Māori Governance

Māori Governance is based on several principles and values. It concerns entities, boards, and trusts.

What is Māori Governance?

The word ‘governance’ broadly describes how an organisation is run – whether that organisation is a business, not-for-profit, charity, nation, or other entity. ‘Governance’ is essentially a catch-all term for the processes and systems that organisations use to protect and grow assets. It serves to give structure, direction, transparency, and accountability.

‘Māori Governance’ is governance in a Māori context. It relates to how Māori organisations are structured, with the incorporation of Māori Governance principles.

Principles of Māori Governance

Te Puni Kōkiri, the Ministry for Māori Development, details ‘Tikanga’ (customary practices of behaviours) principles in Māori Governance as follows:

“Tikanga principles may also be put into practice in the board of an organisation alongside governance principles. Tikanga, kawa and values that meet the aspirations of being a good treaty partner to contribute to the work of the board. Tikanga can easily fit alongside governance best practice.”

An example of Tikanga in practice is karakia to open and close the meeting.

Other principles could include:

  • Whakapapa.
  • Manaakitanga (Tuakana-Teina).
  • Kotahitanga.
  • Rangatiratanga.
  • Te hono ki te whenua.

Māori Governance is based on a values system of te ao Māori principles and is not necessarily solely based on commercial or financial objectives. Good Māori Governance is based on recognising sustainable economic and environmental opportunities for Māori and future generations.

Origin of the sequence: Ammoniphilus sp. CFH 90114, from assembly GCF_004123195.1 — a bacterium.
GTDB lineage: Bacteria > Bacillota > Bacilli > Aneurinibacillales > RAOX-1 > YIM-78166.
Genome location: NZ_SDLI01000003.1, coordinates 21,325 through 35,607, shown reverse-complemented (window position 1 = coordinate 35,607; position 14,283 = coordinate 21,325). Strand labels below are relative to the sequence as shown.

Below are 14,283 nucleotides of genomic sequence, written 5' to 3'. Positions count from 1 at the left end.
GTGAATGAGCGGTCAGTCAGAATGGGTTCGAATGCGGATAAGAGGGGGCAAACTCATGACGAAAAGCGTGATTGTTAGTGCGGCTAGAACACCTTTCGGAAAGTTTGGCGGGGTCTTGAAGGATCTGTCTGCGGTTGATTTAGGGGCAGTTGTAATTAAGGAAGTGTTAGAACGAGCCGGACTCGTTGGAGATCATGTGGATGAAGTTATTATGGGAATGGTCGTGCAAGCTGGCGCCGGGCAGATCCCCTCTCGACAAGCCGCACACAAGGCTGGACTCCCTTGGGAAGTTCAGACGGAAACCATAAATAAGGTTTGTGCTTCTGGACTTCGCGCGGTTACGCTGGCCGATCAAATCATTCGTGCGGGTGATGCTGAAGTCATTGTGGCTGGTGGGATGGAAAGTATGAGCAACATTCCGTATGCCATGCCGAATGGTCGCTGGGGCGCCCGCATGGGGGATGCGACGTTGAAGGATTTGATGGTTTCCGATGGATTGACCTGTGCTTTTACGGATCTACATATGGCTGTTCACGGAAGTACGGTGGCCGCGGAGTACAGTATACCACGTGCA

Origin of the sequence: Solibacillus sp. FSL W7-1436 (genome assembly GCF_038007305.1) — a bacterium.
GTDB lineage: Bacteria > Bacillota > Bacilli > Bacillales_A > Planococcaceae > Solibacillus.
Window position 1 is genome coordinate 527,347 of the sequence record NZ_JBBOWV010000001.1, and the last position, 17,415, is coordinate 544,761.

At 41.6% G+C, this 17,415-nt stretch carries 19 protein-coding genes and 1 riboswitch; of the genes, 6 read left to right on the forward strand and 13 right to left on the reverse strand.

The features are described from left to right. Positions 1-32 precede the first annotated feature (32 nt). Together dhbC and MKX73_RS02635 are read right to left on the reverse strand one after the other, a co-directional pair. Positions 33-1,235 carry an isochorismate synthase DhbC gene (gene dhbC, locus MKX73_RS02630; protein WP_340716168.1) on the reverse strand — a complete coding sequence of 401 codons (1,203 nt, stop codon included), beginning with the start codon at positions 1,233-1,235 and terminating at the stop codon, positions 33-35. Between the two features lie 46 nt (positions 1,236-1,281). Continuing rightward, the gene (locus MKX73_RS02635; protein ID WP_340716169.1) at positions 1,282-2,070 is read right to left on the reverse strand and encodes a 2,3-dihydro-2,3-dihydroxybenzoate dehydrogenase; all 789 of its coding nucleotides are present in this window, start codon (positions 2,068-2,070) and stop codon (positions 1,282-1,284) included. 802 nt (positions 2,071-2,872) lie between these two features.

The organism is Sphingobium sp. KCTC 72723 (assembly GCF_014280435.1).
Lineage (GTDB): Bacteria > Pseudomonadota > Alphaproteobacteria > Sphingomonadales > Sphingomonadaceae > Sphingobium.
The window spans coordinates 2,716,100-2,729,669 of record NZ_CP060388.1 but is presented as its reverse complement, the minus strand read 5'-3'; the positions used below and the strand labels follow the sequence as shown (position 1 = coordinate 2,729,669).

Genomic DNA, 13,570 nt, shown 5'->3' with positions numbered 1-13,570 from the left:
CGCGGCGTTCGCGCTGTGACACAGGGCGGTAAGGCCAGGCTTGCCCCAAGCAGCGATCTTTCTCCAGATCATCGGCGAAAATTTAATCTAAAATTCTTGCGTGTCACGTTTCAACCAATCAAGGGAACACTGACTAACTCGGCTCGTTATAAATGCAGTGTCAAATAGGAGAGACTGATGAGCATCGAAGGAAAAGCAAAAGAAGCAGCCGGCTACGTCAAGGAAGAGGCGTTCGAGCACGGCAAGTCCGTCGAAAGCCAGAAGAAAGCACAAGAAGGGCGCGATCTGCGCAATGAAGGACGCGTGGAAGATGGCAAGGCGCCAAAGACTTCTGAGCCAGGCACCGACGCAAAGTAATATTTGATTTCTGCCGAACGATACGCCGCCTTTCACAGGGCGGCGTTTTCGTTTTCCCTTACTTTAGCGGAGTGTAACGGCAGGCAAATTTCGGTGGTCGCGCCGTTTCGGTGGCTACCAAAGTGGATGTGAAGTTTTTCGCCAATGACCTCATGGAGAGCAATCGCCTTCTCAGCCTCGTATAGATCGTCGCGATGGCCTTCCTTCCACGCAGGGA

Māori Governance structures

Māori Governance structures have a point of difference which is embedded in whakapapa and with a future generational capacity and capability view. There is a difference between Māori Governance and governance boards that include Maōri or are wholly Māori.

It is important to note that in Māori organisations, the objectives of governance will take into account the way in which Māori relate to the assets and what they are used for. In some instances, although the organisation operates commercially, commercial objectives may be balanced with the need to safeguard the assets for future generations.

There are various governance frameworks in place:

  • Māori Trusts and entities guidance by Community Law.
  • Link to the guidance provided by the Māori Land Court re trustee for ahu whenua.

Examples of Māori Governance structures

Co-governance examples include:

  • Waikato River Authority.
  • Te Tatau o Te Arawa.
  • Tūhoe – Te Urewera – legislative partnership model.
  • Tūpuna Maunga Authority.

A co-management example includes:

  • Those that have co-management arrangements in reserves and parks.

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